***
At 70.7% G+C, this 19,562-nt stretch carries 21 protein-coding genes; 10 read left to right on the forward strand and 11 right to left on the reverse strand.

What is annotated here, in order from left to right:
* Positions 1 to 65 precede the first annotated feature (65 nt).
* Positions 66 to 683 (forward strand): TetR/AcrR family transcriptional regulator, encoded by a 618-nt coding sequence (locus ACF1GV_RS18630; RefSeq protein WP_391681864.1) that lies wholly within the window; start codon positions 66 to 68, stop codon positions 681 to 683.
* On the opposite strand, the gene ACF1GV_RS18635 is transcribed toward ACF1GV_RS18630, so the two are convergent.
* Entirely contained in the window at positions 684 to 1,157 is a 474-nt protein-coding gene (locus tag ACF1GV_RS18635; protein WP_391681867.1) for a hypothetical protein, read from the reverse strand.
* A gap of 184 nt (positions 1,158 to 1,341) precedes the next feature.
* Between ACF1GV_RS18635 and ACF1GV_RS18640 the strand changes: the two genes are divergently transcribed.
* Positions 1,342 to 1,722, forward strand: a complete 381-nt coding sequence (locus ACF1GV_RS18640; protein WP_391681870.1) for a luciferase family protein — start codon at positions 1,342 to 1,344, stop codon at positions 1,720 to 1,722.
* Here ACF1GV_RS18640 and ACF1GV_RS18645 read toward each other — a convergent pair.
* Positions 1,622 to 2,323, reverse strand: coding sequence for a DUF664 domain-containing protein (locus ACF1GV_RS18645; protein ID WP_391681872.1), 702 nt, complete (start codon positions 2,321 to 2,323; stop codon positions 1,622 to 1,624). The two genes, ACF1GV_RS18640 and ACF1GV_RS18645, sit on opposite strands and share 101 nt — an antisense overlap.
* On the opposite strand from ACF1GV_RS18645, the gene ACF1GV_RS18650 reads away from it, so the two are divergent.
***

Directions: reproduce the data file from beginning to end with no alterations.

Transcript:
At 70.7% G+C, this 19,562-nt stretch carries 21 protein-coding genes; 10 read left to right on the forward strand and 11 right to left on the reverse strand.

What is annotated here, in order from left to right:
* Positions 1 to 65 precede the first annotated feature (65 nt).
* Positions 66 to 683 (forward strand): TetR/AcrR family transcriptional regulator, encoded by a 618-nt coding sequence (locus ACF1GV_RS18630; RefSeq protein WP_391681864.1) that lies wholly within the window; start codon positions 66 to 68, stop codon positions 681 to 683.
* On the opposite strand, the gene ACF1GV_RS18635 is transcribed toward ACF1GV_RS18630, so the two are convergent.
* Entirely contained in the window at positions 684 to 1,157 is a 474-nt protein-coding gene (locus tag ACF1GV_RS18635; protein WP_391681867.1) for a hypothetical protein, read from the reverse strand.
* A gap of 184 nt (positions 1,158 to 1,341) precedes the next feature.
* Between ACF1GV_RS18635 and ACF1GV_RS18640 the strand changes: the two genes are divergently transcribed.
* Positions 1,342 to 1,722, forward strand: a complete 381-nt coding sequence (locus ACF1GV_RS18640; protein WP_391681870.1) for a luciferase family protein — start codon at positions 1,342 to 1,344, stop codon at positions 1,720 to 1,722.
* Here ACF1GV_RS18640 and ACF1GV_RS18645 read toward each other — a convergent pair.
* Positions 1,622 to 2,323, reverse strand: coding sequence for a DUF664 domain-containing protein (locus ACF1GV_RS18645; protein ID WP_391681872.1), 702 nt, complete (start codon positions 2,321 to 2,323; stop codon positions 1,622 to 1,624). The two genes, ACF1GV_RS18640 and ACF1GV_RS18645, sit on opposite strands and share 101 nt — an antisense overlap.
* On the opposite strand from ACF1GV_RS18645, the gene ACF1GV_RS18650 reads away from it, so the two are divergent.